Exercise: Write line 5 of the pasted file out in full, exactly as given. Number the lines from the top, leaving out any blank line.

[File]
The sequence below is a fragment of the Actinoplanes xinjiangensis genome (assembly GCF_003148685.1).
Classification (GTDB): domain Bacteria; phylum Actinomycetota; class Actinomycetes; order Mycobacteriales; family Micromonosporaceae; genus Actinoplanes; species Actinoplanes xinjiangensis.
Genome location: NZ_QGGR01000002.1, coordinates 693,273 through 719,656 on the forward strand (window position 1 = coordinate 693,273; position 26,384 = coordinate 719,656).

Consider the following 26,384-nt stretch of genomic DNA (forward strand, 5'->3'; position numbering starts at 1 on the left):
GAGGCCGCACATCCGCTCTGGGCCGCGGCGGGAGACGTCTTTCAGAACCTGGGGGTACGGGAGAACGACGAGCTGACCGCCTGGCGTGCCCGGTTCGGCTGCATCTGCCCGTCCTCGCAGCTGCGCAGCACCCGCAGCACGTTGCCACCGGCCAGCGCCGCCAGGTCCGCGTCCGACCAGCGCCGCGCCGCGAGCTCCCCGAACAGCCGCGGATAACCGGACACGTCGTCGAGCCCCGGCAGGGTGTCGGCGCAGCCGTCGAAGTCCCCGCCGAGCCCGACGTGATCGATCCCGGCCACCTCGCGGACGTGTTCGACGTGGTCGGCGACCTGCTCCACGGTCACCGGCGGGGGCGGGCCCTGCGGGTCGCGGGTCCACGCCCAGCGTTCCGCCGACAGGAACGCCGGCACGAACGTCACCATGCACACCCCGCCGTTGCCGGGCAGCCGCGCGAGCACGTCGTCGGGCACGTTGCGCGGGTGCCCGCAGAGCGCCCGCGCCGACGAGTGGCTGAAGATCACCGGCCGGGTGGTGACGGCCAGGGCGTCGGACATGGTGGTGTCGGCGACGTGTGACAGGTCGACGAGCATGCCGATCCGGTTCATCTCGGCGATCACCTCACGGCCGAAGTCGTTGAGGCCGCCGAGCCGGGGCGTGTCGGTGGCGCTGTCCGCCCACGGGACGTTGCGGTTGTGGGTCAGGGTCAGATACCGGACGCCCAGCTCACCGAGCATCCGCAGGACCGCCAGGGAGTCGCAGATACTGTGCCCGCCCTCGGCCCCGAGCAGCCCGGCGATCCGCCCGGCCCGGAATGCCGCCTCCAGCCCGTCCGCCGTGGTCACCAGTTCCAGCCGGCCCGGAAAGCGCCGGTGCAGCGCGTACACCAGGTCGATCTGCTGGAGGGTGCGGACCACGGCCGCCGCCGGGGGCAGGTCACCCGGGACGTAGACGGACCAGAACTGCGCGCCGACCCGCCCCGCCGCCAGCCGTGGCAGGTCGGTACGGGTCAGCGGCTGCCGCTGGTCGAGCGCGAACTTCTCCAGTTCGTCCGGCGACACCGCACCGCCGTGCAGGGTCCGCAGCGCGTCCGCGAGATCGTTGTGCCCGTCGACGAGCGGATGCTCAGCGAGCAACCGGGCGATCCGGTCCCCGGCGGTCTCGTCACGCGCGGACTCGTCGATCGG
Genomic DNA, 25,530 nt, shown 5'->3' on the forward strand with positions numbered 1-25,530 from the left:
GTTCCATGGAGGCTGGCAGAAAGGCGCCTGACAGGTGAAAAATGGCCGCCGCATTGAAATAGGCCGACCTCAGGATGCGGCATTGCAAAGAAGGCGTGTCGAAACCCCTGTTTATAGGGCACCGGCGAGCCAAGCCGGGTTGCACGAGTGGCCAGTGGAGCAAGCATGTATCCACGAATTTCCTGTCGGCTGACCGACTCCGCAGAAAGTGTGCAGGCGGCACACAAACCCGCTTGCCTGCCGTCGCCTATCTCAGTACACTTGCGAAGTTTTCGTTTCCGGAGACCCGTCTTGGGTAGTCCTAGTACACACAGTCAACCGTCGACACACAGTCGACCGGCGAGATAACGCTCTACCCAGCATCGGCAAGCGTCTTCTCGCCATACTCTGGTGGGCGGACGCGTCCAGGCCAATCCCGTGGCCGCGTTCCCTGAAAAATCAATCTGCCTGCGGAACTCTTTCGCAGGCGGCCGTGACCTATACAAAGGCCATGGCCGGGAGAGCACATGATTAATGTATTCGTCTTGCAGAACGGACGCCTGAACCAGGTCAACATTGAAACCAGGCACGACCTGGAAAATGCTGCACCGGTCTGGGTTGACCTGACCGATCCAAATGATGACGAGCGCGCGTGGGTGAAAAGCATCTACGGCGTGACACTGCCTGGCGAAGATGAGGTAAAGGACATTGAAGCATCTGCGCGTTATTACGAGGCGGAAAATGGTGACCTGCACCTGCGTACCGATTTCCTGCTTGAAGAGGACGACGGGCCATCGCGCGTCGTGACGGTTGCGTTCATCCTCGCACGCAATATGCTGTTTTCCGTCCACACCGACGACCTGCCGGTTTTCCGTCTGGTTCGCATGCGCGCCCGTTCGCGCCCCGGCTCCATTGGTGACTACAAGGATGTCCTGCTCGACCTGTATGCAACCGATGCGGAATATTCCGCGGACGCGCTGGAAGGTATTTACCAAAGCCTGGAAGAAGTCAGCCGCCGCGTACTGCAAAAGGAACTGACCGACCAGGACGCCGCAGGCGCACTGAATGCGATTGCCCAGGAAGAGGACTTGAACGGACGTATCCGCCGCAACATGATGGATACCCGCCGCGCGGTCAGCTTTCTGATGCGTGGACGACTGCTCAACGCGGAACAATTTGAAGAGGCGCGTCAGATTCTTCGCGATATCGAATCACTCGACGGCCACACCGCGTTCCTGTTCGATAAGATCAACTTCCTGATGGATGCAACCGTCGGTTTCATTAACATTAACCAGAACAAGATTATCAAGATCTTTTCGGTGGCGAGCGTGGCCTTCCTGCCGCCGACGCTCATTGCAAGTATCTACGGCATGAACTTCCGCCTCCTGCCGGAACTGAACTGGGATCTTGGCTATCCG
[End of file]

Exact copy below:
GAGGCCGCACATCCGCTCTGGGCCGCGGCGGGAGACGTCTTTCAGAACCTGGGGGTACGGGAGAACGACGAGCTGACCGCCTGGCGTGCCCGGTTCGGCTGCATCTGCCCGTCCTCGCAGCTGCGCAGCACCCGCAGCACGTTGCCACCGGCCAGCGCCGCCAGGTCCGCGTCCGACCAGCGCCGCGCCGCGAGCTCCCCGAACAGCCGCGGATAACCGGACACGTCGTCGAGCCCCGGCAGGGTGTCGGCGCAGCCGTCGAAGTCCCCGCCGAGCCCGACGTGATCGATCCCGGCCACCTCGCGGACGTGTTCGACGTGGTCGGCGACCTGCTCCACGGTCACCGGCGGGGGCGGGCCCTGCGGGTCGCGGGTCCACGCCCAGCGTTCCGCCGACAGGAACGCCGGCACGAACGTCACCATGCACACCCCGCCGTTGCCGGGCAGCCGCGCGAGCACGTCGTCGGGCACGTTGCGCGGGTGCCCGCAGAGCGCCCGCGCCGACGAGTGGCTGAAGATCACCGGCCGGGTGGTGACGGCCAGGGCGTCGGACATGGTGGTGTCGGCGACGTGTGACAGGTCGACGAGCATGCCGATCCGGTTCATCTCGGCGATCACCTCACGGCCGAAGTCGTTGAGGCCGCCGAGCCGGGGCGTGTCGGTGGCGCTGTCCGCCCACGGGACGTTGCGGTTGTGGGTCAGGGTCAGATACCGGACGCCCAGCTCACCGAGCATCCGCAGGACCGCCAGGGAGTCGCAGATACTGTGCCCGCCCTCGGCCCCGAGCAGCCCGGCGATCCGCCCGGCCCGGAATGCCGCCTCCAGCCCGTCCGCCGTGGTCACCAGTTCCAGCCGGCCCGGAAAGCGCCGGTGCAGCGCGTACACCAGGTCGATCTGCTGGAGGGTGCGGACCACGGCCGCCGCCGGGGGCAGGTCACCCGGGACGTAGACGGACCAGAACTGCGCGCCGACCCGCCCCGCCGCCAGCCGTGGCAGGTCGGTACGGGTCAGCGGCTGCCGCTGGTCGAGCGCGAACTTCTCCAGTTCGTCCGGCGACACCGCACCGCCGTGCAGGGTCCGCAGCGCGTCCGCGAGATCGTTGTGCCCGTCGACGAGCGGATGCTCAGCGAGCAACCGGGCGATCCGGTCCCCGGCGGTCTCGTCACGCGCGGACTCGTCGATCGG